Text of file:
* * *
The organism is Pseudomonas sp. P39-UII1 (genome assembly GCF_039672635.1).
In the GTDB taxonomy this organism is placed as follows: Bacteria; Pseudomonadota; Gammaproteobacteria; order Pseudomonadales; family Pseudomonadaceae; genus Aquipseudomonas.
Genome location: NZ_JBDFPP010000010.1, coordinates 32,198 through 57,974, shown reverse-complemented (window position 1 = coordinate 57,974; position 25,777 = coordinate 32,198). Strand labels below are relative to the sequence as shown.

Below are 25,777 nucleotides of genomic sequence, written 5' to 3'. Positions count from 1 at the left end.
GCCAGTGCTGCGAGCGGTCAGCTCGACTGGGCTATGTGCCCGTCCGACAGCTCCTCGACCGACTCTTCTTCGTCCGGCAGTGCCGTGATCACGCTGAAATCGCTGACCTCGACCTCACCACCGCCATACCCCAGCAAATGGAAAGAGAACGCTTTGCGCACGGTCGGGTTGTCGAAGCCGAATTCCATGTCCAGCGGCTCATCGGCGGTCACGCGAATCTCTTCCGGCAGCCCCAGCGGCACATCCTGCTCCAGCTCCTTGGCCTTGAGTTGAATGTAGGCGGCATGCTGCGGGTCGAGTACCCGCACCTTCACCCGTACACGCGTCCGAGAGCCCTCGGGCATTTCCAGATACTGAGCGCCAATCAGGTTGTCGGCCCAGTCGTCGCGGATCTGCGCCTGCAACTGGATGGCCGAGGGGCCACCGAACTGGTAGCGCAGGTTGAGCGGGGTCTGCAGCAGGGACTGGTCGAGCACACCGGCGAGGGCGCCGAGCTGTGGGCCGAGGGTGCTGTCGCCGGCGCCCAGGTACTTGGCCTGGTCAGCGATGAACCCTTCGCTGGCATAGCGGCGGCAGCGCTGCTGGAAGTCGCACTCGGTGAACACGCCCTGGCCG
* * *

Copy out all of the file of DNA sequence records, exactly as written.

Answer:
The organism is Pseudomonas sp. P39-UII1 (genome assembly GCF_039672635.1).
In the GTDB taxonomy this organism is placed as follows: Bacteria; Pseudomonadota; Gammaproteobacteria; order Pseudomonadales; family Pseudomonadaceae; genus Aquipseudomonas.
Genome location: NZ_JBDFPP010000010.1, coordinates 32,198 through 57,974, shown reverse-complemented (window position 1 = coordinate 57,974; position 25,777 = coordinate 32,198). Strand labels below are relative to the sequence as shown.

Below are 25,777 nucleotides of genomic sequence, written 5' to 3'. Positions count from 1 at the left end.
GCCAGTGCTGCGAGCGGTCAGCTCGACTGGGCTATGTGCCCGTCCGACAGCTCCTCGACCGACTCTTCTTCGTCCGGCAGTGCCGTGATCACGCTGAAATCGCTGACCTCGACCTCACCACCGCCATACCCCAGCAAATGGAAAGAGAACGCTTTGCGCACGGTCGGGTTGTCGAAGCCGAATTCCATGTCCAGCGGCTCATCGGCGGTCACGCGAATCTCTTCCGGCAGCCCCAGCGGCACATCCTGCTCCAGCTCCTTGGCCTTGAGTTGAATGTAGGCGGCATGCTGCGGGTCGAGTACCCGCACCTTCACCCGTACACGCGTCCGAGAGCCCTCGGGCATTTCCAGATACTGAGCGCCAATCAGGTTGTCGGCCCAGTCGTCGCGGATCTGCGCCTGCAACTGGATGGCCGAGGGGCCACCGAACTGGTAGCGCAGGTTGAGCGGGGTCTGCAGCAGGGACTGGTCGAGCACACCGGCGAGGGCGCCGAGCTGTGGGCCGAGGGTGCTGTCGCCGGCGCCCAGGTACTTGGCCTGGTCAGCGATGAACCCTTCGCTGGCATAGCGGCGGCAGCGCTGCTGGAAGTCGCACTCGGTGAACACGCCCTGGCCG